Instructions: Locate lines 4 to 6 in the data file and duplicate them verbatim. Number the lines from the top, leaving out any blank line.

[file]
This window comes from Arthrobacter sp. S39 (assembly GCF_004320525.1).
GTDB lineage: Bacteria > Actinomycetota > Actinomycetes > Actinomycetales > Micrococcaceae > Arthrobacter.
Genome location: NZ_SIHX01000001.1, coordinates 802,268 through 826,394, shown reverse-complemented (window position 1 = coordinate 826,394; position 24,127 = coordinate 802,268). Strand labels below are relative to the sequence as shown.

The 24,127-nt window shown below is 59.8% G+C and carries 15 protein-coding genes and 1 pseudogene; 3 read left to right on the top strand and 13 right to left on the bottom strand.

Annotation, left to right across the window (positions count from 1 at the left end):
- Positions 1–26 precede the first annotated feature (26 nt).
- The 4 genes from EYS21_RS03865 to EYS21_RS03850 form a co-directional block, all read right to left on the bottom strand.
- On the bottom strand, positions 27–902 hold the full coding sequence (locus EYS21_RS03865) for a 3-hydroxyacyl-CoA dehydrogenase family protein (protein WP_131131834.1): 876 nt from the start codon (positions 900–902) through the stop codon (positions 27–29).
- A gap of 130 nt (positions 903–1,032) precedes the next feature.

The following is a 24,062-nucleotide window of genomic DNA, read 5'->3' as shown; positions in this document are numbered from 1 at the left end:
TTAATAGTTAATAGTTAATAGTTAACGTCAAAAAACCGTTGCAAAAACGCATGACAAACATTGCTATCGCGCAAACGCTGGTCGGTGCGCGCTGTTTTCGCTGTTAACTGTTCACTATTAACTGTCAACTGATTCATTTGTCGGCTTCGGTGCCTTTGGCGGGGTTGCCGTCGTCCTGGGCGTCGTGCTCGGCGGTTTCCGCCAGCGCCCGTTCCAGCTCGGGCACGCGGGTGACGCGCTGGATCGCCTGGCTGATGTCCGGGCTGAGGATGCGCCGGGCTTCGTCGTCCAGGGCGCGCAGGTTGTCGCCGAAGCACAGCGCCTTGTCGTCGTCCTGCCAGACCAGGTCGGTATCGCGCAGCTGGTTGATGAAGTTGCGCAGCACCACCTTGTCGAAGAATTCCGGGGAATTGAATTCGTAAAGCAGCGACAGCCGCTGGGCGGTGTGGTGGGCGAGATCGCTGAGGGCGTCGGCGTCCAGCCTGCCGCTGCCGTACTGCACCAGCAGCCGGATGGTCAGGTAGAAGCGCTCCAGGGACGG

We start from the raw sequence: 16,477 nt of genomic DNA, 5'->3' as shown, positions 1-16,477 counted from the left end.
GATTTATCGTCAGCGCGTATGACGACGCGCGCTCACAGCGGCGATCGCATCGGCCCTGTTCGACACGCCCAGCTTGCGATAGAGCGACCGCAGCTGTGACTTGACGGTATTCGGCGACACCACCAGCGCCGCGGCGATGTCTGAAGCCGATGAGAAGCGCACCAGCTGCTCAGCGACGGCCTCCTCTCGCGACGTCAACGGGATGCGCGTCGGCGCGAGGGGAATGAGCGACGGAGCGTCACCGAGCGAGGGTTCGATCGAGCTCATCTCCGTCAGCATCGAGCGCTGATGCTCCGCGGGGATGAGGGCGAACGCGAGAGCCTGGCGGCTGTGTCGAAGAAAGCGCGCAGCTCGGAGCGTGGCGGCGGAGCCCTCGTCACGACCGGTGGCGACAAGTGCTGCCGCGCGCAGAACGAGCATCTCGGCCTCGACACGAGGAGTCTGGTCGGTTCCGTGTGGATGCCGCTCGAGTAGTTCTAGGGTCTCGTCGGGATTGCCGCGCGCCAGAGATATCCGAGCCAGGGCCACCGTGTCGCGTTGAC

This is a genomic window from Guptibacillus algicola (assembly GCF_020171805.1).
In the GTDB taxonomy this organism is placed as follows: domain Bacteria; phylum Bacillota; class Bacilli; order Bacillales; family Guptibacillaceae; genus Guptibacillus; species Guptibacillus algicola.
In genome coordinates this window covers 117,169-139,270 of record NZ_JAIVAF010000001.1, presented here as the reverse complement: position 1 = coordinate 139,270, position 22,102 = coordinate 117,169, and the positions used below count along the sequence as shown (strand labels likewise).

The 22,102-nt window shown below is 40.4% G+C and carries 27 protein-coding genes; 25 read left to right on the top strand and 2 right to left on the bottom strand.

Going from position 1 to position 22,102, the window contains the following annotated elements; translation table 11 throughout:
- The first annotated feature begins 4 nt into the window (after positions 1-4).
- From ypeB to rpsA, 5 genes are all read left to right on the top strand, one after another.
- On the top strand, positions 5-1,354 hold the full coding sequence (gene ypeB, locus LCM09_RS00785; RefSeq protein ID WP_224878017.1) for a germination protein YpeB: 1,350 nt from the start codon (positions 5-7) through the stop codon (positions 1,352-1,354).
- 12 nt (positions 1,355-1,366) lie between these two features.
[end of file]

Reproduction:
The 24,127-nt window shown below is 59.8% G+C and carries 15 protein-coding genes and 1 pseudogene; 3 read left to right on the top strand and 13 right to left on the bottom strand.

Annotation, left to right across the window (positions count from 1 at the left end):
- Positions 1–26 precede the first annotated feature (26 nt).